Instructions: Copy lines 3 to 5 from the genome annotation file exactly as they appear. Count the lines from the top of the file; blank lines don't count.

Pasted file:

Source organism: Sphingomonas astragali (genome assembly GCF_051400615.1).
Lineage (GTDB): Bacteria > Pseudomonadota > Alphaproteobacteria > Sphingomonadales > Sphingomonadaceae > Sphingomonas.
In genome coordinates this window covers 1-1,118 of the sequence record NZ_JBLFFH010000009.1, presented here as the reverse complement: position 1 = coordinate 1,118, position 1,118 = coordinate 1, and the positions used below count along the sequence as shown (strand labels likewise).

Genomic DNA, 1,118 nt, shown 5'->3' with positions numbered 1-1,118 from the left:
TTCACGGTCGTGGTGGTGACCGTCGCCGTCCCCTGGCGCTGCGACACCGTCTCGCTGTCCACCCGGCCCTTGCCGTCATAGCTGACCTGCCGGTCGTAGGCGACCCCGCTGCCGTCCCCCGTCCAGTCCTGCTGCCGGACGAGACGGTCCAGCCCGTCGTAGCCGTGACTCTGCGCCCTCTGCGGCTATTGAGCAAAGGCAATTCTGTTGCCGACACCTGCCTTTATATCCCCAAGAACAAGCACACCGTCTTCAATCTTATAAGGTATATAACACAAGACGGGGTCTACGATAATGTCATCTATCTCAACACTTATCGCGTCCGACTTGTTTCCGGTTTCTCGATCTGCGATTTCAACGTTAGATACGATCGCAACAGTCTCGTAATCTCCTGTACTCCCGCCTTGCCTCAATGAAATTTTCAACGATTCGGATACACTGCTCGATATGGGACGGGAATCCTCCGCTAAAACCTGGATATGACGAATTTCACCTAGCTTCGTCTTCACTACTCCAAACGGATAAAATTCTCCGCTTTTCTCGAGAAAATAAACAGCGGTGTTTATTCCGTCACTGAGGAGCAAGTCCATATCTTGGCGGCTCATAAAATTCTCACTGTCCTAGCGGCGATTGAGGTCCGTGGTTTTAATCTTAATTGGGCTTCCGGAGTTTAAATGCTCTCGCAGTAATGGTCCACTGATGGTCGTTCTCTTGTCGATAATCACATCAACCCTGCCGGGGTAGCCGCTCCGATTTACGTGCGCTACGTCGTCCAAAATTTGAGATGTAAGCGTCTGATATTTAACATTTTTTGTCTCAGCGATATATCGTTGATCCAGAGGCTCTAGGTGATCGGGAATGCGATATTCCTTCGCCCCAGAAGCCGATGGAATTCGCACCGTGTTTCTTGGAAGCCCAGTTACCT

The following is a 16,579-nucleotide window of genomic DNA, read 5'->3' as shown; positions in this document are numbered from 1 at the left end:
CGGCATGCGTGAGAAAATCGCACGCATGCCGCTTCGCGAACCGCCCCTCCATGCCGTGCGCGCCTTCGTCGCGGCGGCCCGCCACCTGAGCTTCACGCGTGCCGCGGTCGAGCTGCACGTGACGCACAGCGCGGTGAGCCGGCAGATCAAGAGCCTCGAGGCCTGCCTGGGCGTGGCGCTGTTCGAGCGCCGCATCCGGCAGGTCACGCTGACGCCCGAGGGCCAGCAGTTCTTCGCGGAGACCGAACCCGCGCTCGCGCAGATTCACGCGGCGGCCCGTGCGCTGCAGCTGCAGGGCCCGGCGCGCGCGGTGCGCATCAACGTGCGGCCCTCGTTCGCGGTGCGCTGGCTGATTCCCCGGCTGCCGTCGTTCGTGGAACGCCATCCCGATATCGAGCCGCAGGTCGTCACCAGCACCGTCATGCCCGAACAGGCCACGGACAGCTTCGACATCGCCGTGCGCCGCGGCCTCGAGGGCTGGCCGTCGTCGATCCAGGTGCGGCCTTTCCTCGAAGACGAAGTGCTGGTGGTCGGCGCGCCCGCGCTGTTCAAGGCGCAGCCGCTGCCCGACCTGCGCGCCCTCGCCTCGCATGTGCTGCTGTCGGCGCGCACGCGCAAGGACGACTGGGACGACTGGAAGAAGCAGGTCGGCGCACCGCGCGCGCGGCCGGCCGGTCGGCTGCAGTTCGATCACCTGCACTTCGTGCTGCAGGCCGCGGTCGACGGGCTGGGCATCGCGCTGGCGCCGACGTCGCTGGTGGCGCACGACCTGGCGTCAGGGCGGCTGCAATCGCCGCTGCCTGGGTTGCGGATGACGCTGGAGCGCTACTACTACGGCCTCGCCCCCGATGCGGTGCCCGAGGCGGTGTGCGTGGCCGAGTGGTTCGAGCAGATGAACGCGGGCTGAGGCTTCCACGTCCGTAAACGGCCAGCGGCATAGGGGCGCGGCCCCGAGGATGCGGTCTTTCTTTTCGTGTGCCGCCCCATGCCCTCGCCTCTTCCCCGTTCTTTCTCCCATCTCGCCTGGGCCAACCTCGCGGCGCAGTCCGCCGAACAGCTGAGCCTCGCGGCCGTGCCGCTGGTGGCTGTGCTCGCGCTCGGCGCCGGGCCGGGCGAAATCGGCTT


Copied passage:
In genome coordinates this window covers 1-1,118 of the sequence record NZ_JBLFFH010000009.1, presented here as the reverse complement: position 1 = coordinate 1,118, position 1,118 = coordinate 1, and the positions used below count along the sequence as shown (strand labels likewise).

Genomic DNA, 1,118 nt, shown 5'->3' with positions numbered 1-1,118 from the left:
TTCACGGTCGTGGTGGTGACCGTCGCCGTCCCCTGGCGCTGCGACACCGTCTCGCTGTCCACCCGGCCCTTGCCGTCATAGCTGACCTGCCGGTCGTAGGCGACCCCGCTGCCGTCCCCCGTCCAGTCCTGCTGCCGGACGAGACGGTCCAGCCCGTCGTAGCCGTGACTCTGCGCCCTCTGCGGCTATTGAGCAAAGGCAATTCTGTTGCCGACACCTGCCTTTATATCCCCAAGAACAAGCACACCGTCTTCAATCTTATAAGGTATATAACACAAGACGGGGTCTACGATAATGTCATCTATCTCAACACTTATCGCGTCCGACTTGTTTCCGGTTTCTCGATCTGCGATTTCAACGTTAGATACGATCGCAACAGTCTCGTAATCTCCTGTACTCCCGCCTTGCCTCAATGAAATTTTCAACGATTCGGATACACTGCTCGATATGGGACGGGAATCCTCCGCTAAAACCTGGATATGACGAATTTCACCTAGCTTCGTCTTCACTACTCCAAACGGATAAAATTCTCCGCTTTTCTCGAGAAAATAAACAGCGGTGTTTATTCCGTCACTGAGGAGCAAGTCCATATCTTGGCGGCTCATAAAATTCTCACTGTCCTAGCGGCGATTGAGGTCCGTGGTTTTAATCTTAATTGGGCTTCCGGAGTTTAAATGCTCTCGCAGTAATGGTCCACTGATGGTCGTTCTCTTGTCGATAATCACATCAACCCTGCCGGGGTAGCCGCTCCGATTTACGTGCGCTACGTCGTCCAAAATTTGAGATGTAAGCGTCTGATATTTAACATTTTTTGTCTCAGCGATATATCGTTGATCCAGAGGCTCTAGGTGATCGGGAATGCGATATTCCTTCGCCCCAGAAGCCGATGGAATTCGCACCGTGTTTCTTGGAAGCCCAGTTACCT